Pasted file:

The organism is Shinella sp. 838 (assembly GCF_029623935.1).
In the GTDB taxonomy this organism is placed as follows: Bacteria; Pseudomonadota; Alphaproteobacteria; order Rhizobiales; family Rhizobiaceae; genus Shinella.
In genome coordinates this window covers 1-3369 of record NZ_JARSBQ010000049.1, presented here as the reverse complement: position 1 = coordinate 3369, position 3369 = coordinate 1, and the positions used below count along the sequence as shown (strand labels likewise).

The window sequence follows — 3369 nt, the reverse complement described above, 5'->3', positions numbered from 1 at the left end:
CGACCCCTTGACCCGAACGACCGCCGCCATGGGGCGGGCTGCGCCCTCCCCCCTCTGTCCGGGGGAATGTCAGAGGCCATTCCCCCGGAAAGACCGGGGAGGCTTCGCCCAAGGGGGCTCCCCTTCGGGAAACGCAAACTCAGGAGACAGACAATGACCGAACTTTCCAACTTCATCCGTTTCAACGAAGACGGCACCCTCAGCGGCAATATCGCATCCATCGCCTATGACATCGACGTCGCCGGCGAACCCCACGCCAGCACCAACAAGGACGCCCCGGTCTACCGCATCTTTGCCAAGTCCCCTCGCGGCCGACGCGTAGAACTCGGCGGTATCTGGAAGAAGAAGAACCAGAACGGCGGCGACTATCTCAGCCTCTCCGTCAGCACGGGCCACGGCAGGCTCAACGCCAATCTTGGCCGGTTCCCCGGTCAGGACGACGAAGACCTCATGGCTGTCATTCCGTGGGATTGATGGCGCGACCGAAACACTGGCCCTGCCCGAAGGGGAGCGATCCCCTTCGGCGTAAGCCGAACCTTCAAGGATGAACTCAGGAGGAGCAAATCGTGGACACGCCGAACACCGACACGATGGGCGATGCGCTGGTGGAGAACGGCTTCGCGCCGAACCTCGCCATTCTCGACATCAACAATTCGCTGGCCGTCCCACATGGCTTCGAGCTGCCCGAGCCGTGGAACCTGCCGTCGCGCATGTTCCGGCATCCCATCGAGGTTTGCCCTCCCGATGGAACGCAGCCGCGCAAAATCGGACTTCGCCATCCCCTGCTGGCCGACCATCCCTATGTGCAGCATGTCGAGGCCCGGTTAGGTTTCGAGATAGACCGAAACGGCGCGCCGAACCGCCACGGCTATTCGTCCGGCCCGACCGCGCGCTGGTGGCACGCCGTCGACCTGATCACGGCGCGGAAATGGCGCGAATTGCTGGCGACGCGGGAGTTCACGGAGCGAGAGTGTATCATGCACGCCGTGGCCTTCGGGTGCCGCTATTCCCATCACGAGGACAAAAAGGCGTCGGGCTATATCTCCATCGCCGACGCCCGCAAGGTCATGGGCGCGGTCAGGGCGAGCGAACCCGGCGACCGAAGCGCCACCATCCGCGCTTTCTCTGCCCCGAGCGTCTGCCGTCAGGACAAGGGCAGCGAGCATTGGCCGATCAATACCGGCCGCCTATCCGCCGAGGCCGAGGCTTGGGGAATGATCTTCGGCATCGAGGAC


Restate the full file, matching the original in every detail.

The organism is Shinella sp. 838 (assembly GCF_029623935.1).
In the GTDB taxonomy this organism is placed as follows: Bacteria; Pseudomonadota; Alphaproteobacteria; order Rhizobiales; family Rhizobiaceae; genus Shinella.
In genome coordinates this window covers 1-3369 of record NZ_JARSBQ010000049.1, presented here as the reverse complement: position 1 = coordinate 3369, position 3369 = coordinate 1, and the positions used below count along the sequence as shown (strand labels likewise).

The window sequence follows — 3369 nt, the reverse complement described above, 5'->3', positions numbered from 1 at the left end:
CGACCCCTTGACCCGAACGACCGCCGCCATGGGGCGGGCTGCGCCCTCCCCCCTCTGTCCGGGGGAATGTCAGAGGCCATTCCCCCGGAAAGACCGGGGAGGCTTCGCCCAAGGGGGCTCCCCTTCGGGAAACGCAAACTCAGGAGACAGACAATGACCGAACTTTCCAACTTCATCCGTTTCAACGAAGACGGCACCCTCAGCGGCAATATCGCATCCATCGCCTATGACATCGACGTCGCCGGCGAACCCCACGCCAGCACCAACAAGGACGCCCCGGTCTACCGCATCTTTGCCAAGTCCCCTCGCGGCCGACGCGTAGAACTCGGCGGTATCTGGAAGAAGAAGAACCAGAACGGCGGCGACTATCTCAGCCTCTCCGTCAGCACGGGCCACGGCAGGCTCAACGCCAATCTTGGCCGGTTCCCCGGTCAGGACGACGAAGACCTCATGGCTGTCATTCCGTGGGATTGATGGCGCGACCGAAACACTGGCCCTGCCCGAAGGGGAGCGATCCCCTTCGGCGTAAGCCGAACCTTCAAGGATGAACTCAGGAGGAGCAAATCGTGGACACGCCGAACACCGACACGATGGGCGATGCGCTGGTGGAGAACGGCTTCGCGCCGAACCTCGCCATTCTCGACATCAACAATTCGCTGGCCGTCCCACATGGCTTCGAGCTGCCCGAGCCGTGGAACCTGCCGTCGCGCATGTTCCGGCATCCCATCGAGGTTTGCCCTCCCGATGGAACGCAGCCGCGCAAAATCGGACTTCGCCATCCCCTGCTGGCCGACCATCCCTATGTGCAGCATGTCGAGGCCCGGTTAGGTTTCGAGATAGACCGAAACGGCGCGCCGAACCGCCACGGCTATTCGTCCGGCCCGACCGCGCGCTGGTGGCACGCCGTCGACCTGATCACGGCGCGGAAATGGCGCGAATTGCTGGCGACGCGGGAGTTCACGGAGCGAGAGTGTATCATGCACGCCGTGGCCTTCGGGTGCCGCTATTCCCATCACGAGGACAAAAAGGCGTCGGGCTATATCTCCATCGCCGACGCCCGCAAGGTCATGGGCGCGGTCAGGGCGAGCGAACCCGGCGACCGAAGCGCCACCATCCGCGCTTTCTCTGCCCCGAGCGTCTGCCGTCAGGACAAGGGCAGCGAGCATTGGCCGATCAATACCGGCCGCCTATCCGCCGAGGCCGAGGCTTGGGGAATGATCTTCGGCATCGAGGAC